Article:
PROVISIONAL LIQUIDATION – TRADE ON – TERMINATION OF BOARD – TRANSFER TO VOLUNTARY ADMINISTRATION – LEADERSHIP – FRAUD.
One frequent but not so common reason for corporate failure is fraud. Fraud levels in the Australian business scene are unfortunately quite high in number but much of this is at levels that allow the business to survive notwithstanding its occurrence. The need for strong internal controls and proper monitoring are paramount.
In this example the Club had been in operation for in excess of 90 years and like many clubs operated both a Club business and a sporting activity, the funds from the Club intended to support and fund the sporting activities. The Board predominately being made up of a group of well meaning ‘sporties’ and community minded individuals.
Whilst this is a quite common situation it is the perfect environment within which fraud can blossom, as in this case it did. The Club Secretary/Manager successfully extracted almost $200,000 from the business over a relatively short period of time. The blade had been fatally struck.
In order to deal with the situation the individual was terminated and handed to the police and the Directors realising they needed a quick fix levied every member with a once off fee of $500. You guessed it, some paid certainly, but the majority of members simply took their custom elsewhere, effectively doing nothing more than making the situation worse.
Decisions by the management of the organisation continued in a similar vane and with circumstances not improving the Directors had little option other than to ultimately appoint a Provisional Liquidator. This is where our involvement with the club commenced.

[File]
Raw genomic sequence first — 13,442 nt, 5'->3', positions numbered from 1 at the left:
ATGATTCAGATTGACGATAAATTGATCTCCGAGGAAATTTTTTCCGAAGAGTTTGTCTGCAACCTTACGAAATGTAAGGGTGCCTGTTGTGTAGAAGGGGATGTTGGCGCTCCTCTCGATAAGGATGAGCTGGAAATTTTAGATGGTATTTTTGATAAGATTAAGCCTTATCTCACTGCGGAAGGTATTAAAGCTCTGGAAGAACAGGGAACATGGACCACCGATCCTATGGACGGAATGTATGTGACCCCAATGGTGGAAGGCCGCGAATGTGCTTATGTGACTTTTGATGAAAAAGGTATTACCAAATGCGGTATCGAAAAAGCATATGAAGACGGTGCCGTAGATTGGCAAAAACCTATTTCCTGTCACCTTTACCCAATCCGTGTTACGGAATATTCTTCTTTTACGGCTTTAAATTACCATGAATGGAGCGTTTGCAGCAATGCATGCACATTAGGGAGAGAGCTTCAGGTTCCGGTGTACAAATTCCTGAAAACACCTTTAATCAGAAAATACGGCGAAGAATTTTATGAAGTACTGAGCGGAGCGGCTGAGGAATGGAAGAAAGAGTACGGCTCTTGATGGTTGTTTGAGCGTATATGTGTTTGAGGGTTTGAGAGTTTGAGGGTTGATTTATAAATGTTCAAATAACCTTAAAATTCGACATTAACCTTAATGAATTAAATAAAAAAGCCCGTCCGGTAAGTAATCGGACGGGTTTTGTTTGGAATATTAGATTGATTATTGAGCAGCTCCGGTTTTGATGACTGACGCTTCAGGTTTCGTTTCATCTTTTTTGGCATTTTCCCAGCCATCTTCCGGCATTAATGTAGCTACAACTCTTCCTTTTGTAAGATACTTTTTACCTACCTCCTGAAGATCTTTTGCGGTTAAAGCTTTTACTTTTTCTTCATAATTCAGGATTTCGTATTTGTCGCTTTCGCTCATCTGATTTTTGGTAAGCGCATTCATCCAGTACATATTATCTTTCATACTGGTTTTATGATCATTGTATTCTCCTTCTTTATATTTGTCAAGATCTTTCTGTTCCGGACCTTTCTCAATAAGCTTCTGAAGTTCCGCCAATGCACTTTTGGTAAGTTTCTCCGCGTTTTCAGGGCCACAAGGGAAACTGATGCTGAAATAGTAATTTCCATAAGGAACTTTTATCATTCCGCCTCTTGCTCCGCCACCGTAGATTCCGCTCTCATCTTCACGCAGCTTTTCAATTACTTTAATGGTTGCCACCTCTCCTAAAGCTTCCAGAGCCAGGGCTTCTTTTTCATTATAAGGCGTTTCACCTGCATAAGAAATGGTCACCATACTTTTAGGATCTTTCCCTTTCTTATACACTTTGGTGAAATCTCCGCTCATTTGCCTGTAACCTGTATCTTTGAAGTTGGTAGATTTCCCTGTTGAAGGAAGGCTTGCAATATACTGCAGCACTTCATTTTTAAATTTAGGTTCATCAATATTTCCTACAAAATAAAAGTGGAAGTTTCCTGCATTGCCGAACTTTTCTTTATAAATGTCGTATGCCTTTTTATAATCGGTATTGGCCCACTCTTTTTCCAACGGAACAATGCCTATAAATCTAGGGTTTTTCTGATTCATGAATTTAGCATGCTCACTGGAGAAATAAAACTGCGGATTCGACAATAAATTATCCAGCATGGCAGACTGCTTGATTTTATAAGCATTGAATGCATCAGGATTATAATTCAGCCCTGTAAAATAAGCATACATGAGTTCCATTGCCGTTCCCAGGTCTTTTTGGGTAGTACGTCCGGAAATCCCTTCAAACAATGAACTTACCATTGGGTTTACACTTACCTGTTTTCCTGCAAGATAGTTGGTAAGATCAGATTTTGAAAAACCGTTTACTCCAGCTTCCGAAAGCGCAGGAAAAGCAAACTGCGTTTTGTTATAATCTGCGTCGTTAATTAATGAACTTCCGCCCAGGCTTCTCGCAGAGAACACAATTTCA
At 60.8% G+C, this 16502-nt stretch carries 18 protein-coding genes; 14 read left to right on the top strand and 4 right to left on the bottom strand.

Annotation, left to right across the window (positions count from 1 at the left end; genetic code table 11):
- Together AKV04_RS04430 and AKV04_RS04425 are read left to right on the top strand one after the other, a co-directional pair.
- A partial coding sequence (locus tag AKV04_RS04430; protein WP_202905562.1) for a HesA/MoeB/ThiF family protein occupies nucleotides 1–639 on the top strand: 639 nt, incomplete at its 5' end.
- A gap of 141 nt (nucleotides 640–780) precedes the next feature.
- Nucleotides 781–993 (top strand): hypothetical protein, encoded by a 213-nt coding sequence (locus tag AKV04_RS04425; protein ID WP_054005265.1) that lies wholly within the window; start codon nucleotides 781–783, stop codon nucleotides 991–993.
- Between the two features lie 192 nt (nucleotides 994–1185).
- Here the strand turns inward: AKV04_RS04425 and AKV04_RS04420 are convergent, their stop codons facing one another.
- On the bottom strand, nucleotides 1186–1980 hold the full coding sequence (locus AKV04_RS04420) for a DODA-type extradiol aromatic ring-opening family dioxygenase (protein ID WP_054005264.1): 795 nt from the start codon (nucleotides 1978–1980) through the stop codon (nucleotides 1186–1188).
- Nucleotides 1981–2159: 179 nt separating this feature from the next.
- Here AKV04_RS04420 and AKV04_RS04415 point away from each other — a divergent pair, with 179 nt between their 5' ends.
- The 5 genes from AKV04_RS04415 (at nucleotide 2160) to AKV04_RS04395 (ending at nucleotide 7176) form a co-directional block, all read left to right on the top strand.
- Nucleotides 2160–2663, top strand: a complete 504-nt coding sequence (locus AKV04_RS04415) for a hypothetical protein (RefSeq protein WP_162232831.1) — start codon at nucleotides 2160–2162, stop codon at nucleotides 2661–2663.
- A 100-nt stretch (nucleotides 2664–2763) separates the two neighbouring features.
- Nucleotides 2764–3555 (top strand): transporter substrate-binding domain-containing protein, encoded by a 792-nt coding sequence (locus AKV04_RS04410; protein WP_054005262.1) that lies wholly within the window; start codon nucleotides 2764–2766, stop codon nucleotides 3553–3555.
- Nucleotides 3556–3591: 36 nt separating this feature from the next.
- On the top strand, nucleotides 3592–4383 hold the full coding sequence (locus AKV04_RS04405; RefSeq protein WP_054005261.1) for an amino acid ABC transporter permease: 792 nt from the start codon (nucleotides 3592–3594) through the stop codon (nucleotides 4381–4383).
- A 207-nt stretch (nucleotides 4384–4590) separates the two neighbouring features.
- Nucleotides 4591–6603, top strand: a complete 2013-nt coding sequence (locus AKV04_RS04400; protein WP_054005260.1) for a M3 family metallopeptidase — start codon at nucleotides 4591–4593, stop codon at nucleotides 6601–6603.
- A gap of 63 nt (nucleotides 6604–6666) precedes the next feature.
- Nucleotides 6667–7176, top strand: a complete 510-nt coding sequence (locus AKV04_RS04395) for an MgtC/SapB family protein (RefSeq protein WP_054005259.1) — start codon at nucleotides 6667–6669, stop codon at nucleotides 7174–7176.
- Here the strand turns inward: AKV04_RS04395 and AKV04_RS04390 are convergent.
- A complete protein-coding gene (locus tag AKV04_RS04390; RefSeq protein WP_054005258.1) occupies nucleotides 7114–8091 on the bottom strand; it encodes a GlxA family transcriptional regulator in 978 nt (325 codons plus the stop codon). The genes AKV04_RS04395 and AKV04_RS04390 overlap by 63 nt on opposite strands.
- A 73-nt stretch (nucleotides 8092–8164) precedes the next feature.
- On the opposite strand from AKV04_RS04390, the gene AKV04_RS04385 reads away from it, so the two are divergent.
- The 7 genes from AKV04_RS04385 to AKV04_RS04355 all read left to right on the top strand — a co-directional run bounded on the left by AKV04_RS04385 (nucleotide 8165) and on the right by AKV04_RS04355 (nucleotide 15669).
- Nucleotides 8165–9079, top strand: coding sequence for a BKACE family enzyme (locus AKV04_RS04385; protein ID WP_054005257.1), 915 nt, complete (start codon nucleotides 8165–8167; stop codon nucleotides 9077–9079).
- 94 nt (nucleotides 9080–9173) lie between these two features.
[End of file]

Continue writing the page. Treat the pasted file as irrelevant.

As Provisional Liquidator, we quickly assessed operations, examined existing contracts, reviewed potential and finally called a meeting of interested parties which included Directors, club members, local community, sporting players and other relevant parties. With input from industry specialists and support from the local community it was perceived that it was possible that operations could in some way be sustained at least at a better than break-even level, and ultimately this was the decision we moved forward with.
To enable change to be effected, appropriate control to be maintained and new opportunities and processes to be implemented the club remained in provisional liquidation for a period of 18 months during which significant changes were made to the clubs method of operation and its approach to its members, yes the initial decision being the cancellation of the $500 the Directors had earlier levied on members. Interestingly, in the reported financial year contained within the provisional liquidation period the club succeeded in generating its largest profit since its inception.
Ultimately a group of life members was identified to form the basis of a new Board and steps were taken to move the business out of provisional liquidation and into administration for a further period of 12 months enabling payments to be made to existing creditors and the business to be returned to the full control of its Board and members. This was ultimately achieved.
The club continued to survive and ultimately passed its centenary simply because a focus was put on the available potential, poor and negative business practices were removed and all parties were forced to focus on a singular constructive and commercial aim.
Concentration of force or possibly better expressed, effort, is a significant contributor to success in any endeavour you pursue; particularly relevant to turnaround.